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What to Say Instead of Ghosting

Illustration of a phone with unanswered texts falling into a hole and ghosts coming out of it

So you just started dating someone, and you kiiiinda don’t want to date them anymore. Maybe they’re just not for you, or maybe you’ve gone exclusive with someone else (congrats!) or maybe you actually want to be alone. All that into consideration, you just don’t know how to tell them. While it may be tempting to ghost, let us help you figure out what to say (instead of nothing at all). 


First things first:

Suddenly cutting communication can be a safety tactic for folks who don't want to engage with people who are potentially dangerous. If you sense this person will manipulate you, gaslight you, or even hurt you, absolutely cut communication with them. Your safety is your priority, and sometimes, that means going ghost.  But other times, we ghost because we want to spare feelings, or we don't want to feel awkward, or honestly — because it’s just easier.  

And listen: you don’t owe anyone a relationship or a friendship —  but honesty, however uncomfortable, will save everyone a lot of time and pain. It’s understandable to avoid the flash of pain that rejection can cause, but it’s much more compassionate than the drawn out anxiety and confusion that follows when someone ghosts.

Some things to remember: 

    • It will probably be uncomfortable. Honesty and vulnerability often is, but it will feel so much better afterward — promise.  
    • Be kind. It’s easy to cast the person you’ve been on three dates with as a side character in your life, but they’re not. Rejection hurts, and it should be doled out kindly and respectfully.
    • Know your boundaries. Rejection can bring out an unexpected side in people, and it’s not always pretty. Some may try to rope you into an argument, or try to change your mind — whether or not you engage in that is up to you.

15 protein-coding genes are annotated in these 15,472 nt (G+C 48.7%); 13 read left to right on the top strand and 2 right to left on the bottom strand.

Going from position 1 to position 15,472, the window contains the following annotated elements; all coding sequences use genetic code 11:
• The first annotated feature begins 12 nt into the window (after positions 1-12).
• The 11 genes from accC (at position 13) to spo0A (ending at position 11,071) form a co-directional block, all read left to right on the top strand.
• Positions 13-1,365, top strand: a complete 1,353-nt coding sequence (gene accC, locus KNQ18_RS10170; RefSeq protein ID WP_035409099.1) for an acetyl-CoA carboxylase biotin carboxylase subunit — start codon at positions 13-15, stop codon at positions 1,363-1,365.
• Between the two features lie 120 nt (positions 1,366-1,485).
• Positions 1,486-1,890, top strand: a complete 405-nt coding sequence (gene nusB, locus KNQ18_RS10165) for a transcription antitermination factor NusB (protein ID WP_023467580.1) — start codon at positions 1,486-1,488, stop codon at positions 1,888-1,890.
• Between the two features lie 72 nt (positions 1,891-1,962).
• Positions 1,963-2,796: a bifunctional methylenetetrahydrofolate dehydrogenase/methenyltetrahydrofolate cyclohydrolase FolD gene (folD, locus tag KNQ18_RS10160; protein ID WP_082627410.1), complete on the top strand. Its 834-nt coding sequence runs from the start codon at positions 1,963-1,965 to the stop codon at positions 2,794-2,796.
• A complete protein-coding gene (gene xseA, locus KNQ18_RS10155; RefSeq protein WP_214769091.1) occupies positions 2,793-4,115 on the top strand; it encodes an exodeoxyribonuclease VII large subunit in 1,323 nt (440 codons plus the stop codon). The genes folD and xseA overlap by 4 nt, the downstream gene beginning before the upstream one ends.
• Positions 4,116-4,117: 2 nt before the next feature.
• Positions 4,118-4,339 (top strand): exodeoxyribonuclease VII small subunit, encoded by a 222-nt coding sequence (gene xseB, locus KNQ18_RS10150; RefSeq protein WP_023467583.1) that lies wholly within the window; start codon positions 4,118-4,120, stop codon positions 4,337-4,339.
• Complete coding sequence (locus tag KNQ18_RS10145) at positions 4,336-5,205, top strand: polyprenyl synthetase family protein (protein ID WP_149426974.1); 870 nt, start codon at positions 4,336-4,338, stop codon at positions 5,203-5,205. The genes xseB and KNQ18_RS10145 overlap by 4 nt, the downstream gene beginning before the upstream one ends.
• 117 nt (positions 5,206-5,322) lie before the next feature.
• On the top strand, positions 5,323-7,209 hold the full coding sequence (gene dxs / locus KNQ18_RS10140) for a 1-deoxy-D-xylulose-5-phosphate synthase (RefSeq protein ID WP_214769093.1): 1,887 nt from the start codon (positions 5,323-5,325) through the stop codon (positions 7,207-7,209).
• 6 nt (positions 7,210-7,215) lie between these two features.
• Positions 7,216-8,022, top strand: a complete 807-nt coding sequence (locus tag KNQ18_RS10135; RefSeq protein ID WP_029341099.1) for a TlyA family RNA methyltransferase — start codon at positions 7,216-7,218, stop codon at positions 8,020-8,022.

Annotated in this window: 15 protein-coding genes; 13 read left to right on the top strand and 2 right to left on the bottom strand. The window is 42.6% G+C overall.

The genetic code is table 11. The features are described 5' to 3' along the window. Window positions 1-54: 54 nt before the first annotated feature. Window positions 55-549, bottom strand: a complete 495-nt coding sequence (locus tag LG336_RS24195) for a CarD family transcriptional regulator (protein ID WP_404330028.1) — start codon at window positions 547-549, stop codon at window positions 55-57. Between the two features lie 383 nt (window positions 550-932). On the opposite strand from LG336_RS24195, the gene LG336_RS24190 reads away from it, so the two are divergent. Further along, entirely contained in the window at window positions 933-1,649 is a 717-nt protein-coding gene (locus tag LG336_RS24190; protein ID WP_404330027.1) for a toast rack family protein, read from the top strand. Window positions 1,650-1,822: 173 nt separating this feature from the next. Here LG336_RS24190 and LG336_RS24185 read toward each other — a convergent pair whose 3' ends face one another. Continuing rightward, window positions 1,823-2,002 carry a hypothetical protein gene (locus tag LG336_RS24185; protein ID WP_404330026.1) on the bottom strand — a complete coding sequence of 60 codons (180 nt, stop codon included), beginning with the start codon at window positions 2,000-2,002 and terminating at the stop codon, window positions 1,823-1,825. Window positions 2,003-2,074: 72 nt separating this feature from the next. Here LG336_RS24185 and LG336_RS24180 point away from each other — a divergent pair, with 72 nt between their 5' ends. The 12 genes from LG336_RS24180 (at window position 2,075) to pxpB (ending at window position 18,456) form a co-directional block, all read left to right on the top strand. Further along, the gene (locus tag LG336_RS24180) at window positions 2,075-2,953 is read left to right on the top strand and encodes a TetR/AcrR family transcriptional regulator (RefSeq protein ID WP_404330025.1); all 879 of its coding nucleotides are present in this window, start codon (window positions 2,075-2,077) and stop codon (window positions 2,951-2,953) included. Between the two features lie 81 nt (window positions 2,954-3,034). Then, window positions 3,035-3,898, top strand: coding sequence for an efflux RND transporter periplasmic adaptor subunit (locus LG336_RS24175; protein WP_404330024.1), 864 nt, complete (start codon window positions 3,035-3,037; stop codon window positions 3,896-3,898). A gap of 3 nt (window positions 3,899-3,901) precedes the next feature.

What to say instead of ghosting

Use these templates as a baseline and add as much as you need to make it feel genuine to you.

After the first date:
“I had so much fun at [insert date location/activity here], but I want to be honest with you and tell you that I’m not feeling a connection, so I don’t think we should go out again. Thanks for understanding.”
“I don’t see this going anywhere romantically, but I think you’re a really cool person and would love to stay friends.”

After a few dates: 
“I’ve really enjoyed hanging out with you, but I don’t think we’re a match romantically. I think it’s best if we stopped going on dates.” 

When your relationship expectations aren’t aligned
“I’m looking for something a little more [serious/casual]. Out of respect for both of our time and feelings, I think we should date other people who better match our expectations. Still, I had a lot of fun getting to know you, and I wish you the best of luck!”

When you’ve met someone else 
“I’ve started seeing someone more seriously, and I’m no longer dating other people.” 

When it’s ACTUALLY you, not them 
“I’ve realized that I’m in no position to be dating at this moment. It was still great getting to know you, but I think I need to be alone right now. I hope you understand.” 

If you’re trying to find the right thing to say that won’t hurt anyone’s feelings or bruise anyone’s ego, you’ll be searching forever — and that defeats the purpose of this whole article, yeah? Whatever you say, say it with honesty, kindness, and respect. You both deserve it! 

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